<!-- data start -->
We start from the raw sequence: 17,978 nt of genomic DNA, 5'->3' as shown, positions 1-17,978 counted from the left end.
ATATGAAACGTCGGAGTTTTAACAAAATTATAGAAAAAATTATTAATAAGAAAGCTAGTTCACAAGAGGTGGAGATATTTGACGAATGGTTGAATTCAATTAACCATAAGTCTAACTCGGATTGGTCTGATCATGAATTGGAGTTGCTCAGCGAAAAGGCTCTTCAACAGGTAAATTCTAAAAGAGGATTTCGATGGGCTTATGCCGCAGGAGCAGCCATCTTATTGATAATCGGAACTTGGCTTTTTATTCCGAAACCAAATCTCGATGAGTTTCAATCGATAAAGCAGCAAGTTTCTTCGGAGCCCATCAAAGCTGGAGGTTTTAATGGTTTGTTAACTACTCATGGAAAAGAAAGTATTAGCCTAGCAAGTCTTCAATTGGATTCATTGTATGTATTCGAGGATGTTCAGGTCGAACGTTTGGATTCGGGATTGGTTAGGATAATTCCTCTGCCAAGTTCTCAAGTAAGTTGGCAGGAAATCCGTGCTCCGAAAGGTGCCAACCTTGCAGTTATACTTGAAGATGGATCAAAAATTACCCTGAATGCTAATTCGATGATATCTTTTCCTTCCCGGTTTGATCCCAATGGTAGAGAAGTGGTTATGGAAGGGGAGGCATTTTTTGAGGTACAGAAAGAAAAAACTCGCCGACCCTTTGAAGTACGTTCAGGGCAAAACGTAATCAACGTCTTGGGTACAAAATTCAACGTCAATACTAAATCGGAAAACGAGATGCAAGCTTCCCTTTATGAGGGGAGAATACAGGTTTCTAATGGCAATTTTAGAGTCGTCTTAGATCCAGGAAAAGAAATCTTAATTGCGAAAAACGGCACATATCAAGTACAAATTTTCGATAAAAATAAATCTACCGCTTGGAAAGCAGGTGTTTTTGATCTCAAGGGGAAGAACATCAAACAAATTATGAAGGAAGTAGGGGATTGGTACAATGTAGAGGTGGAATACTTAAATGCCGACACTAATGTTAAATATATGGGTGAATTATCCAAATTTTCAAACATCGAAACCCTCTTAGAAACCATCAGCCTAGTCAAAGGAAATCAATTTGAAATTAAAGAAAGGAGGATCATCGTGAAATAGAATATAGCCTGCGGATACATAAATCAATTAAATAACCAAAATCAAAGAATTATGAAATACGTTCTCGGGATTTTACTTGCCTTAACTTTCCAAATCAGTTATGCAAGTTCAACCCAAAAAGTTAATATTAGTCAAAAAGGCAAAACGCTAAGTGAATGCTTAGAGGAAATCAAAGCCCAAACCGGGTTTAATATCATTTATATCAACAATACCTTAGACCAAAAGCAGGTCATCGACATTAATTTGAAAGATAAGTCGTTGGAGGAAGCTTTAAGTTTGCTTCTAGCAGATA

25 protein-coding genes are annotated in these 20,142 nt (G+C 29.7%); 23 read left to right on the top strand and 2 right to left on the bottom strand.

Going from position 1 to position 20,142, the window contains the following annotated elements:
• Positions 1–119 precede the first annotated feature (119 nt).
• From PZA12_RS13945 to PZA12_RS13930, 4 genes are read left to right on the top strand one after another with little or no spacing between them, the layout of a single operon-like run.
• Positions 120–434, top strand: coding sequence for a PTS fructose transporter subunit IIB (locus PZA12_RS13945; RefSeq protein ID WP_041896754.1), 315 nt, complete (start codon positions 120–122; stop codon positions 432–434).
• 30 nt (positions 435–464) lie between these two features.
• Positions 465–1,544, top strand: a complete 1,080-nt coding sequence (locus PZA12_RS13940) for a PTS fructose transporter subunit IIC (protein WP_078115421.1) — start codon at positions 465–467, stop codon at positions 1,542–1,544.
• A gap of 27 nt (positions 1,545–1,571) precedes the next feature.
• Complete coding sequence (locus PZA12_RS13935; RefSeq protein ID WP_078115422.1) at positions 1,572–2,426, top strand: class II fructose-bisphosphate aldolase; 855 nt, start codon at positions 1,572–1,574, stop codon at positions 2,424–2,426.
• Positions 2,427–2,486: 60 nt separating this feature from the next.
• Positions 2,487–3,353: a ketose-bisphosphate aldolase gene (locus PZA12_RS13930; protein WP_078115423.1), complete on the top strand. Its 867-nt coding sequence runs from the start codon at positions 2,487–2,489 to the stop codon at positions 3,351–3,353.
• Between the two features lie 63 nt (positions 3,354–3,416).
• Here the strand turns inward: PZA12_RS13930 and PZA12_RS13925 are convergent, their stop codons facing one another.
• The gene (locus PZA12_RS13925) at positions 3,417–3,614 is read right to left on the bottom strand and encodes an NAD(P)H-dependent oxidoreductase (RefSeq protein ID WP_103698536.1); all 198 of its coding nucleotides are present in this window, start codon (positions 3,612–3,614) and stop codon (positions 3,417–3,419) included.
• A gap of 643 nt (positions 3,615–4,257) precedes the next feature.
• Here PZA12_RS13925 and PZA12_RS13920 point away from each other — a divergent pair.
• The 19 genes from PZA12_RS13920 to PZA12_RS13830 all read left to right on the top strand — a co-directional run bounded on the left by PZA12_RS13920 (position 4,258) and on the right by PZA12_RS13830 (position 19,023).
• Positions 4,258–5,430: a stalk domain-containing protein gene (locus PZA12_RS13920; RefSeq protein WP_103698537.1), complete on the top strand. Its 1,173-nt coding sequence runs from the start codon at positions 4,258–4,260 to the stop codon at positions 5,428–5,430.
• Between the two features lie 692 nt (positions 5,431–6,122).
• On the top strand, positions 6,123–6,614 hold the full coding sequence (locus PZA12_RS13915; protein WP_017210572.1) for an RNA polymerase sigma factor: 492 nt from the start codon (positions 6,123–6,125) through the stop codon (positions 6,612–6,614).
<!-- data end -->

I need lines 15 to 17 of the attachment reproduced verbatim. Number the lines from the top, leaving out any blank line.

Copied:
• Here the strand turns inward: PZA12_RS13930 and PZA12_RS13925 are convergent, their stop codons facing one another.
• The gene (locus PZA12_RS13925) at positions 3,417–3,614 is read right to left on the bottom strand and encodes an NAD(P)H-dependent oxidoreductase (RefSeq protein ID WP_103698536.1); all 198 of its coding nucleotides are present in this window, start codon (positions 3,612–3,614) and stop codon (positions 3,417–3,419) included.
• A gap of 643 nt (positions 3,615–4,257) precedes the next feature.